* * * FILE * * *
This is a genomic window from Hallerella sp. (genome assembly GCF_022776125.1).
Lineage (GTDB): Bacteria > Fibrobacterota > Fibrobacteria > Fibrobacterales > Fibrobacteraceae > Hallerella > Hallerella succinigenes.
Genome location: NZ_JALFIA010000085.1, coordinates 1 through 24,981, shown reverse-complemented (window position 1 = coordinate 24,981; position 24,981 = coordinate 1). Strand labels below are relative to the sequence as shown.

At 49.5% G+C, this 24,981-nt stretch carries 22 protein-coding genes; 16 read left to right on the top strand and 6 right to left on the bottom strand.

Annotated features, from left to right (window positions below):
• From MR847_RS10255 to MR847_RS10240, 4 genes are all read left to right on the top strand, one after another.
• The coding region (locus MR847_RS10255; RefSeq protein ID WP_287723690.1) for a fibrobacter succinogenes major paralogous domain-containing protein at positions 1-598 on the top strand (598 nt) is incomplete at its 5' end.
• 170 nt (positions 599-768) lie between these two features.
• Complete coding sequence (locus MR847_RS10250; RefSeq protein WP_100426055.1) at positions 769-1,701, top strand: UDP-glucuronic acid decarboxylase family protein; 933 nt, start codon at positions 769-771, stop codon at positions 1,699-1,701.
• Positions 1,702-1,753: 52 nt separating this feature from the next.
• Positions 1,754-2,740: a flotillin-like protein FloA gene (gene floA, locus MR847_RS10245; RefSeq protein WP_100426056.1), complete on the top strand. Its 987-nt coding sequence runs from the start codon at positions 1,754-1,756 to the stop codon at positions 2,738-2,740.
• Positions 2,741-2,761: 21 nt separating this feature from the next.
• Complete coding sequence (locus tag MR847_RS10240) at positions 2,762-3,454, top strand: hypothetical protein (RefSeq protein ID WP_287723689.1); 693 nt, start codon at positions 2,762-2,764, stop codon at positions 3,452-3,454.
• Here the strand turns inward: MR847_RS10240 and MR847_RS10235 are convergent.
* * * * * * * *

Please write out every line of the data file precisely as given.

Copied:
This is a genomic window from Hallerella sp. (genome assembly GCF_022776125.1).
Lineage (GTDB): Bacteria > Fibrobacterota > Fibrobacteria > Fibrobacterales > Fibrobacteraceae > Hallerella > Hallerella succinigenes.
Genome location: NZ_JALFIA010000085.1, coordinates 1 through 24,981, shown reverse-complemented (window position 1 = coordinate 24,981; position 24,981 = coordinate 1). Strand labels below are relative to the sequence as shown.

At 49.5% G+C, this 24,981-nt stretch carries 22 protein-coding genes; 16 read left to right on the top strand and 6 right to left on the bottom strand.

Annotated features, from left to right (window positions below):
• From MR847_RS10255 to MR847_RS10240, 4 genes are all read left to right on the top strand, one after another.
• The coding region (locus MR847_RS10255; RefSeq protein ID WP_287723690.1) for a fibrobacter succinogenes major paralogous domain-containing protein at positions 1-598 on the top strand (598 nt) is incomplete at its 5' end.
• 170 nt (positions 599-768) lie between these two features.
• Complete coding sequence (locus MR847_RS10250; RefSeq protein WP_100426055.1) at positions 769-1,701, top strand: UDP-glucuronic acid decarboxylase family protein; 933 nt, start codon at positions 769-771, stop codon at positions 1,699-1,701.
• Positions 1,702-1,753: 52 nt separating this feature from the next.
• Positions 1,754-2,740: a flotillin-like protein FloA gene (gene floA, locus MR847_RS10245; RefSeq protein WP_100426056.1), complete on the top strand. Its 987-nt coding sequence runs from the start codon at positions 1,754-1,756 to the stop codon at positions 2,738-2,740.
• Positions 2,741-2,761: 21 nt separating this feature from the next.
• Complete coding sequence (locus tag MR847_RS10240) at positions 2,762-3,454, top strand: hypothetical protein (RefSeq protein ID WP_287723689.1); 693 nt, start codon at positions 2,762-2,764, stop codon at positions 3,452-3,454.
• Here the strand turns inward: MR847_RS10240 and MR847_RS10235 are convergent.